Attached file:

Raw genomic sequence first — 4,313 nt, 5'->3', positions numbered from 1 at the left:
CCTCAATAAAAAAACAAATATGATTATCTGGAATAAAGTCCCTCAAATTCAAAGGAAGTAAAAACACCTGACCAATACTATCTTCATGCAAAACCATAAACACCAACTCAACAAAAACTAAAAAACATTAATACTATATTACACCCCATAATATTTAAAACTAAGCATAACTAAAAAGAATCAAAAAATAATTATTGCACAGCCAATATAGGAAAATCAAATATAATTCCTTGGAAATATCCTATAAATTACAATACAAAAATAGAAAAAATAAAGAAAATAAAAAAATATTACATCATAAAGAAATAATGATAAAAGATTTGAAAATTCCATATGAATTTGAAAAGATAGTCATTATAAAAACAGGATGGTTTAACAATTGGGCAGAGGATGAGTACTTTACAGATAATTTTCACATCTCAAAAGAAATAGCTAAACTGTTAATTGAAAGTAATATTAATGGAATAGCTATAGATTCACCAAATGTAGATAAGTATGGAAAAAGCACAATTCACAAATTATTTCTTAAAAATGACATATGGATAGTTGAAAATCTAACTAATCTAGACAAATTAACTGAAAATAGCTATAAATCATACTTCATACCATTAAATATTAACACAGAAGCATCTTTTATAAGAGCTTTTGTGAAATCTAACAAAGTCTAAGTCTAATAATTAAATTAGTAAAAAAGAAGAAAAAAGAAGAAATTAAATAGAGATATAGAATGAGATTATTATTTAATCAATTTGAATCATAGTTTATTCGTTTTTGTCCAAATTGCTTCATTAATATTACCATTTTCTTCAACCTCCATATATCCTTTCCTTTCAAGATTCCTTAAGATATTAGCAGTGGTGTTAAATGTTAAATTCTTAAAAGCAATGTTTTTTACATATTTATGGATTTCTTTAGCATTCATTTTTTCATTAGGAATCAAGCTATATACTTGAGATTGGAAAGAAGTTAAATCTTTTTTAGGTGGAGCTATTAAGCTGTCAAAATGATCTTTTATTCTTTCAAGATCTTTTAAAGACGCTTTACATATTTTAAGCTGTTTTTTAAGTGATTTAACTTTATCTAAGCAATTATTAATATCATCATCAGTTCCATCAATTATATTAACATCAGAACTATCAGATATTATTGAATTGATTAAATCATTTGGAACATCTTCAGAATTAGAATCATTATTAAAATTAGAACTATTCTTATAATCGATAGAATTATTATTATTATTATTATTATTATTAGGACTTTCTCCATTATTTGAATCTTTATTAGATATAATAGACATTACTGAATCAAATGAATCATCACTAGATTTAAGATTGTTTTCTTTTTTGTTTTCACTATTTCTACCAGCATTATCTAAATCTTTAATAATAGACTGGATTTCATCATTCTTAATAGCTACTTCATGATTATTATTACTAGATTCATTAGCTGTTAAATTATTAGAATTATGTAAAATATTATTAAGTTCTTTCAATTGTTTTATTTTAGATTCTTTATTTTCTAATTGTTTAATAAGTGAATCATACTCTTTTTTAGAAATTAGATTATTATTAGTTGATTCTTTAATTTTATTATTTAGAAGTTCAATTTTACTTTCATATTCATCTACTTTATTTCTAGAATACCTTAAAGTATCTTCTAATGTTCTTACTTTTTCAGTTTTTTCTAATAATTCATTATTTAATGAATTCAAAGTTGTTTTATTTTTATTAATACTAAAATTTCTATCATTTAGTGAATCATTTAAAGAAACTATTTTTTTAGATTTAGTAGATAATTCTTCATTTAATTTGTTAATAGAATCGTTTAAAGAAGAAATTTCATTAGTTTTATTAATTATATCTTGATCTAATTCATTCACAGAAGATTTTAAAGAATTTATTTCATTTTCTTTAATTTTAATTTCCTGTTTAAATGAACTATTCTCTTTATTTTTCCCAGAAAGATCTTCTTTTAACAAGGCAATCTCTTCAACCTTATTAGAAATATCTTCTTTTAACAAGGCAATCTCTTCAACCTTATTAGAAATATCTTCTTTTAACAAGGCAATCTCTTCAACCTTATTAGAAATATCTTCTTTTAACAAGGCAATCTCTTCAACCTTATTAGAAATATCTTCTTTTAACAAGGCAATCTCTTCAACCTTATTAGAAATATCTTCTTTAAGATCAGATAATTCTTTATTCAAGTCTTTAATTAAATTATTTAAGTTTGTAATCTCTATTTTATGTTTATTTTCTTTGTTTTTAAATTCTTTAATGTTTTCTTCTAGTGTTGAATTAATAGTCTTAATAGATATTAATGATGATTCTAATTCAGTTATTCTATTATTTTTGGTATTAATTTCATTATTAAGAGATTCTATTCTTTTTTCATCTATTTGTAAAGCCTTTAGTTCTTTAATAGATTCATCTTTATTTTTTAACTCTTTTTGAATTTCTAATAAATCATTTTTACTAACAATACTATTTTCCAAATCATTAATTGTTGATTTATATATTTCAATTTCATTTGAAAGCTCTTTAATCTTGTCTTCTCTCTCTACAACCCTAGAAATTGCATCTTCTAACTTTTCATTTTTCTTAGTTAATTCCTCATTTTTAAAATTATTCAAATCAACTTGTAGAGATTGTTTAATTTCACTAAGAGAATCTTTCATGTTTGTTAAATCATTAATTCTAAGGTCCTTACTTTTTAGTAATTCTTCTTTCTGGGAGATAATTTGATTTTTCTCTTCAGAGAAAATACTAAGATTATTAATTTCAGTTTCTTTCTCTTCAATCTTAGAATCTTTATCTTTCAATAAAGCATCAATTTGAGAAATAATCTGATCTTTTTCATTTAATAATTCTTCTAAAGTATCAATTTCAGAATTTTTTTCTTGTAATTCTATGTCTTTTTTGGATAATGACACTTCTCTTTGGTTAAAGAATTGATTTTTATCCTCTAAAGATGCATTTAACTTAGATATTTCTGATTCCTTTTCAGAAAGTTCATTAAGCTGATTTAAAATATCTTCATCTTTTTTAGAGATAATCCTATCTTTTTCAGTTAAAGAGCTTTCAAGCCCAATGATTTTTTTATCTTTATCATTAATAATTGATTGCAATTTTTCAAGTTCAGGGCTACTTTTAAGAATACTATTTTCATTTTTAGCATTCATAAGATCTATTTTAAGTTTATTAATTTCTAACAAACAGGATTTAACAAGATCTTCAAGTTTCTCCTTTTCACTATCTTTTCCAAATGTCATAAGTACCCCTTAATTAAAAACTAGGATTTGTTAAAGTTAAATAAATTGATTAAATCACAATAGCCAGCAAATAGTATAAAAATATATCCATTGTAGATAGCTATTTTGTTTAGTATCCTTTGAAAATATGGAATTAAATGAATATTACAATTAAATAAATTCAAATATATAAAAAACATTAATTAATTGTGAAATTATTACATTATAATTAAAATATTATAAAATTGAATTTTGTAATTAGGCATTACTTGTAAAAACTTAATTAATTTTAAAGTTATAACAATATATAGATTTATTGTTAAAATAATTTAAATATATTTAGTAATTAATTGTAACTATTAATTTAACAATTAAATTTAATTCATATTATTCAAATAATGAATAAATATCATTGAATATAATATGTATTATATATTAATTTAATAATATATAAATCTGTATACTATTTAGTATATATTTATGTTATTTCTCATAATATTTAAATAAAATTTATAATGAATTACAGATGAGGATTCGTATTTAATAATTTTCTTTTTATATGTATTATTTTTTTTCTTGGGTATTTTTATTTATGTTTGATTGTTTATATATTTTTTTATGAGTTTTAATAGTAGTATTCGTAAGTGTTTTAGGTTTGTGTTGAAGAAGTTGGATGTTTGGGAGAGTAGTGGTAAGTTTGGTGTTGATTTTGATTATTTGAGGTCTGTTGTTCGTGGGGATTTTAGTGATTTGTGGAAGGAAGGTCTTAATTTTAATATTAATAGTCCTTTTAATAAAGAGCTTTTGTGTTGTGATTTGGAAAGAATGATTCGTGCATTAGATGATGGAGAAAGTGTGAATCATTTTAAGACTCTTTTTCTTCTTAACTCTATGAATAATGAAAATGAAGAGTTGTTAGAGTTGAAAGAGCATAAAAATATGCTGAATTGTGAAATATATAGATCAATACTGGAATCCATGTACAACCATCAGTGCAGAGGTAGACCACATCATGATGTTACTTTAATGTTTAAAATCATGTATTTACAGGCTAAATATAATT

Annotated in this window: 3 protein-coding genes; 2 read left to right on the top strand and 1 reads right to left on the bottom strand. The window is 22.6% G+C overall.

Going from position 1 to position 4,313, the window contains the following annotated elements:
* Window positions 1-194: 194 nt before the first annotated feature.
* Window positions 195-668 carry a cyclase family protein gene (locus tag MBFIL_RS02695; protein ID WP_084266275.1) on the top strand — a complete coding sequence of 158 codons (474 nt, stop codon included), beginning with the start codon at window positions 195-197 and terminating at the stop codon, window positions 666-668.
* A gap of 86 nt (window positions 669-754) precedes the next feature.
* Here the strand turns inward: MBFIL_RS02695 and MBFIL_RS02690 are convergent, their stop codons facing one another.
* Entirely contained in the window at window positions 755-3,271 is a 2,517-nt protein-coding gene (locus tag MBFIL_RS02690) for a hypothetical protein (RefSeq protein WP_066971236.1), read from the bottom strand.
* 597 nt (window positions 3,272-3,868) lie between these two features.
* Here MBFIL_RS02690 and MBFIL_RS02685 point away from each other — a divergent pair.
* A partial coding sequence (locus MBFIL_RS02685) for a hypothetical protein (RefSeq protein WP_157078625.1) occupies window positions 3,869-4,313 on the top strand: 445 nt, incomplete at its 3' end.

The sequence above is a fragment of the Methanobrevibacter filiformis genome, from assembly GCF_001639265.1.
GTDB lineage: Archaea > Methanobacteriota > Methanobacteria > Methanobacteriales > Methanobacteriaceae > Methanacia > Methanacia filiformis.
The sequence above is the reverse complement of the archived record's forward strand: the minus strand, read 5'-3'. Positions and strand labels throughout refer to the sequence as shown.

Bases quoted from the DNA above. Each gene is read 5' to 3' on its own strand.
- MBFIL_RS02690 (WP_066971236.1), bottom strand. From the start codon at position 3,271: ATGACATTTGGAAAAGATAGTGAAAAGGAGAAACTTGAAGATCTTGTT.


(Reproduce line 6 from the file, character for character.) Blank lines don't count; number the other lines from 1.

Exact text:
* Window positions 195-668 carry a cyclase family protein gene (locus tag MBFIL_RS02695; protein ID WP_084266275.1) on the top strand — a complete coding sequence of 158 codons (474 nt, stop codon included), beginning with the start codon at window positions 195-197 and terminating at the stop codon, window positions 666-668.